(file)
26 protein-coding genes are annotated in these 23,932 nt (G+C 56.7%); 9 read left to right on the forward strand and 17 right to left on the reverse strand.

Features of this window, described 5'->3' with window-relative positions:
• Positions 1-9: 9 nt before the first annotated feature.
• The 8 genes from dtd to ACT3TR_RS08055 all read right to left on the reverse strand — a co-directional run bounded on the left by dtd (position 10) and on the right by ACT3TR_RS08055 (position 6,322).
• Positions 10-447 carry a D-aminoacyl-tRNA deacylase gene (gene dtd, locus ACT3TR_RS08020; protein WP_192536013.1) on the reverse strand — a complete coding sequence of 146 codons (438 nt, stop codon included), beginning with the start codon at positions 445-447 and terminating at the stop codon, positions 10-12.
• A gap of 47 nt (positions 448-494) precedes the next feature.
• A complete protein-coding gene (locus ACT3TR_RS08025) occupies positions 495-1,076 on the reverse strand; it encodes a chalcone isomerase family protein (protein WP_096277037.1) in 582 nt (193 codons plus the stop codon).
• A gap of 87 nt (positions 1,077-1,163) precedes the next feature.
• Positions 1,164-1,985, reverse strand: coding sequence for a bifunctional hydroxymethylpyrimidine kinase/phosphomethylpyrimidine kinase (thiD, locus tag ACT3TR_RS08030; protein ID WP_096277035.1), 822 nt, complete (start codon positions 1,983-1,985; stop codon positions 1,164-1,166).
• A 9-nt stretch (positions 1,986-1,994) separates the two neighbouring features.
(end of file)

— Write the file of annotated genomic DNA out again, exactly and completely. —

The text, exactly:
26 protein-coding genes are annotated in these 23,932 nt (G+C 56.7%); 9 read left to right on the forward strand and 17 right to left on the reverse strand.

Features of this window, described 5'->3' with window-relative positions:
• Positions 1-9: 9 nt before the first annotated feature.
• The 8 genes from dtd to ACT3TR_RS08055 all read right to left on the reverse strand — a co-directional run bounded on the left by dtd (position 10) and on the right by ACT3TR_RS08055 (position 6,322).
• Positions 10-447 carry a D-aminoacyl-tRNA deacylase gene (gene dtd, locus ACT3TR_RS08020; protein WP_192536013.1) on the reverse strand — a complete coding sequence of 146 codons (438 nt, stop codon included), beginning with the start codon at positions 445-447 and terminating at the stop codon, positions 10-12.
• A gap of 47 nt (positions 448-494) precedes the next feature.
• A complete protein-coding gene (locus ACT3TR_RS08025) occupies positions 495-1,076 on the reverse strand; it encodes a chalcone isomerase family protein (protein WP_096277037.1) in 582 nt (193 codons plus the stop codon).
• A gap of 87 nt (positions 1,077-1,163) precedes the next feature.
• Positions 1,164-1,985, reverse strand: coding sequence for a bifunctional hydroxymethylpyrimidine kinase/phosphomethylpyrimidine kinase (thiD, locus tag ACT3TR_RS08030; protein ID WP_096277035.1), 822 nt, complete (start codon positions 1,983-1,985; stop codon positions 1,164-1,166).
• A 9-nt stretch (positions 1,986-1,994) separates the two neighbouring features.